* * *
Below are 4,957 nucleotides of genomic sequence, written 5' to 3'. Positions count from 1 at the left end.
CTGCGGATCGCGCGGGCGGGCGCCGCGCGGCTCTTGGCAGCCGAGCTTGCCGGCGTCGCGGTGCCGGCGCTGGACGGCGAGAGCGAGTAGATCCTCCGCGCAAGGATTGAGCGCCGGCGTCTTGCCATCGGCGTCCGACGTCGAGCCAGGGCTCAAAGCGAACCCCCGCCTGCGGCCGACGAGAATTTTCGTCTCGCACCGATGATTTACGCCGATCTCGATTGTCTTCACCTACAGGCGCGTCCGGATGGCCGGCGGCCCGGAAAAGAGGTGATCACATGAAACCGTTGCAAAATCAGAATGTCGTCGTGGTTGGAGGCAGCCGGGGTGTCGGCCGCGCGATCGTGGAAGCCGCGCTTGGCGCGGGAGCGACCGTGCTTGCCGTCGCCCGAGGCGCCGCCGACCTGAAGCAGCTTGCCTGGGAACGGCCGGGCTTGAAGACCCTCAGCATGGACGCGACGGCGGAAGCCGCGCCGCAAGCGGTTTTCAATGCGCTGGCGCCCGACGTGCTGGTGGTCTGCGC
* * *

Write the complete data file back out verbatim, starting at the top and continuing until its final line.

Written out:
Below are 4,957 nucleotides of genomic sequence, written 5' to 3'. Positions count from 1 at the left end.
CTGCGGATCGCGCGGGCGGGCGCCGCGCGGCTCTTGGCAGCCGAGCTTGCCGGCGTCGCGGTGCCGGCGCTGGACGGCGAGAGCGAGTAGATCCTCCGCGCAAGGATTGAGCGCCGGCGTCTTGCCATCGGCGTCCGACGTCGAGCCAGGGCTCAAAGCGAACCCCCGCCTGCGGCCGACGAGAATTTTCGTCTCGCACCGATGATTTACGCCGATCTCGATTGTCTTCACCTACAGGCGCGTCCGGATGGCCGGCGGCCCGGAAAAGAGGTGATCACATGAAACCGTTGCAAAATCAGAATGTCGTCGTGGTTGGAGGCAGCCGGGGTGTCGGCCGCGCGATCGTGGAAGCCGCGCTTGGCGCGGGAGCGACCGTGCTTGCCGTCGCCCGAGGCGCCGCCGACCTGAAGCAGCTTGCCTGGGAACGGCCGGGCTTGAAGACCCTCAGCATGGACGCGACGGCGGAAGCCGCGCCGCAAGCGGTTTTCAATGCGCTGGCGCCCGACGTGCTGGTGGTCTGCGC